Read Aaalligator to discuss social justice, empathy, kindness, loneliness, acceptance and inferring.
After the Fall by Dan Santat
A fresh retelling of the classic Humpty Dumpty story told from the egg's perspective. Humpty Dumpty bravely faces his fear of heights, teaching us about courage, overcoming adversity, and the importance of self-esteem.
After the Fall promotes discussions around character traits, perspectives, and a growth mindset. It encourages students to understand and embrace their fears, foster adaptability, and celebrate resilience.
Anne Frank by Josephine Poole
During the Nazi occupation of Holland, all Jewish people had to wear yellow stars to identify them. Anne Frank and her family had to live in a small attic, unable to leave. This is where Anne wrote her inspiring diary. The Nazis took Anne and her family, with only her father surviving, who was left with Anne's diary.
Read Anne Frank to promote discussions on courage, fears, effects of war, writing, tolerance, discrimination, resilience, perception and the holocaust.
Black Dog by Levi Pinfold
Black Dog takes us to a family home where a large black dog grows in size and menace, causing fear among the family members. Yet, the smallest one shows immense courage and open-mindedness to discover the truth about the dog.
Engage your students in discussions about overcoming fears, taking risks, and not letting fear control our perception. Encourage them to conquer their fears and take on challenges bravely.
Butterfly Brain by Laura Dockrill
Gus doesn’t listen to adults, and after being told not to lean back in his chair, he falls and cracks his head. Out of the crack escapes memories of his mother. He realises he has been hiding his emotions about his mother’s death.
Read Butterfly Brain to discuss memories, grief, fears, self-reflection, love, and self-management.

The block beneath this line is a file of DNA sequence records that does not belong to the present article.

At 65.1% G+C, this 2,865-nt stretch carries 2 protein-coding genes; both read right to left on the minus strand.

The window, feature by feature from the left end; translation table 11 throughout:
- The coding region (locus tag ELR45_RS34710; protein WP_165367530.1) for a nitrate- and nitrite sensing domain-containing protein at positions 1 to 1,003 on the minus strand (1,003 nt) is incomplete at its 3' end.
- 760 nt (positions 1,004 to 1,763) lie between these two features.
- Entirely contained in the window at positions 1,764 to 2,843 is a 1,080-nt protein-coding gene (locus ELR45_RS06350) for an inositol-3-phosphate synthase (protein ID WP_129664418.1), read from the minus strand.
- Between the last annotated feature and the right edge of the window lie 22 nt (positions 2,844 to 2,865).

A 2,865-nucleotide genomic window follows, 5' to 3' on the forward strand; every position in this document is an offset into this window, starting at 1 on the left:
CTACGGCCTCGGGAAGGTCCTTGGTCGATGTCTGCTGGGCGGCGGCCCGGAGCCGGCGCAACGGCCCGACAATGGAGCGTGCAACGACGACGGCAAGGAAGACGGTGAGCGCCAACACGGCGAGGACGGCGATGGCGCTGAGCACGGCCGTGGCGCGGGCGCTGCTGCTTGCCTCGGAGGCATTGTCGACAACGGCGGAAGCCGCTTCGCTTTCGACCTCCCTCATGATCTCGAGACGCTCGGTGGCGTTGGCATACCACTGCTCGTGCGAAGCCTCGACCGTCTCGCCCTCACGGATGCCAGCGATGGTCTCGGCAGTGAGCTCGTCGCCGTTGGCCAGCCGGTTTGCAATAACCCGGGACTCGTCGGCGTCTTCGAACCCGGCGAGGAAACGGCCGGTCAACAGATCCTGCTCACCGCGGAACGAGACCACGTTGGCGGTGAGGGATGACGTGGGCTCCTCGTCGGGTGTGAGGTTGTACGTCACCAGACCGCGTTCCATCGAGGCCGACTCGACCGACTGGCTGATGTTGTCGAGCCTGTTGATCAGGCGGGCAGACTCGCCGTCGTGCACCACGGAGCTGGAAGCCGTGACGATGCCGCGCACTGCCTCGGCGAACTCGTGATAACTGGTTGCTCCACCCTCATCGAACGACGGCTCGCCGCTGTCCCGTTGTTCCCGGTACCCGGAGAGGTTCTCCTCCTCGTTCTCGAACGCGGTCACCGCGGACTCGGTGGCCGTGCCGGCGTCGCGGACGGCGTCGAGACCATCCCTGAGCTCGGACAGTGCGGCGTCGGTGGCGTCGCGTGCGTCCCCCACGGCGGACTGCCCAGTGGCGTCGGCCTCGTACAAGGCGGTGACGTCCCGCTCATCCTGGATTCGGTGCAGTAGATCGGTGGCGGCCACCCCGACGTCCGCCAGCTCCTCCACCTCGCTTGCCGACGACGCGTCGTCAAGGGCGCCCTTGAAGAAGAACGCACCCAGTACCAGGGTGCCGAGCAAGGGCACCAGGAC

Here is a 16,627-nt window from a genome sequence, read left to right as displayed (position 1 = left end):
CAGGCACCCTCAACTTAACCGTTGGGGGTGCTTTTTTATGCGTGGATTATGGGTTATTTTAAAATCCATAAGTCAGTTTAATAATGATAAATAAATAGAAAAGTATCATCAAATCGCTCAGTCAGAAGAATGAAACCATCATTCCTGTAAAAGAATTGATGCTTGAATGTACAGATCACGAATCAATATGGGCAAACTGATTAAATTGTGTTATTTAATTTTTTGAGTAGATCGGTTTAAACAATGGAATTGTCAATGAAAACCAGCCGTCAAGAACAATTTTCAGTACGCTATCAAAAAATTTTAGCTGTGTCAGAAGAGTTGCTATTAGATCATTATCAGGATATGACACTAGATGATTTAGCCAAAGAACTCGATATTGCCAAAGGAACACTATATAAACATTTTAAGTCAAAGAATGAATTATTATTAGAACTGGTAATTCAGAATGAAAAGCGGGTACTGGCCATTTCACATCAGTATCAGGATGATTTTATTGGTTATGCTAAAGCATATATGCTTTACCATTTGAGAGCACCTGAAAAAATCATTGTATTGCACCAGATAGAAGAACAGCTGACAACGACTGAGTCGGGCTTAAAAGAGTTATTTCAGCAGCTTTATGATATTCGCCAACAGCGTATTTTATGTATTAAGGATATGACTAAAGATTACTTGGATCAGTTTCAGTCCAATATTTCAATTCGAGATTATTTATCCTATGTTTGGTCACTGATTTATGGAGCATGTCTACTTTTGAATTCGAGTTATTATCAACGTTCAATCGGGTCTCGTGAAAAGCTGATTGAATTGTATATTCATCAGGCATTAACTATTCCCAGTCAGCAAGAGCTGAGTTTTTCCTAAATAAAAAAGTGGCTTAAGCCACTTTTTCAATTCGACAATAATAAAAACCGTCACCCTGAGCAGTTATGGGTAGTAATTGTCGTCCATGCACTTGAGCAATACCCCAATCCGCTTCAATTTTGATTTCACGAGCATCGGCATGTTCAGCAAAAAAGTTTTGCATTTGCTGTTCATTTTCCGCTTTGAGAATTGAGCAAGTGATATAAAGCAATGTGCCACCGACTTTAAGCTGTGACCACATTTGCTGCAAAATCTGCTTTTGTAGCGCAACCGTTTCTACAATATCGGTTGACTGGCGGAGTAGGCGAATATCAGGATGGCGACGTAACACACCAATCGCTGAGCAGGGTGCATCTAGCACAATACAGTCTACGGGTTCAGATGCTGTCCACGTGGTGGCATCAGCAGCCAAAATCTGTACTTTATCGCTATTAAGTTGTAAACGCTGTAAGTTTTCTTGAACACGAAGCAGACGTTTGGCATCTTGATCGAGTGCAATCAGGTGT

The Dark by Lemony Snicket
Lazlo fears the dark, which appears to live in his basement. When his nightlight burns out, the dark invites him to venture into the scary depths of the basement. As Lazlo confronts his fears, he discovers the dark leads him towards a drawer and discovers facing fears can lead to unexpected solutions.
The Dark encourages discussions in your classroom on overcoming fears, taking risks, building confidence, and persevering in adversity.
The Day War Came by Nicola Davies
A resilient girl navigates a world torn apart by conflict. After being rejected from a school, she finds hope in the empathetic gesture of a young boy – offering her a chair, a place to learn and belong.
The Day War Came illustrates the harsh realities faced by children impacted by war, highlighting the struggles of immigration, the strength in perseverance, and the courage that stems from resilience.
The Day You Begin by Jacqueline Woodson
The Day You Begin sheds light on the importance of sharing our personal stories, expressing that we all sometimes feel like outsiders. Yet, it's this courage to be ourselves that truly connects us.
Use this book to facilitate discussions on empathy, identity, a sense of belonging, a growth mindset, open-mindedness, relationship skills, self-awareness, and self-esteem.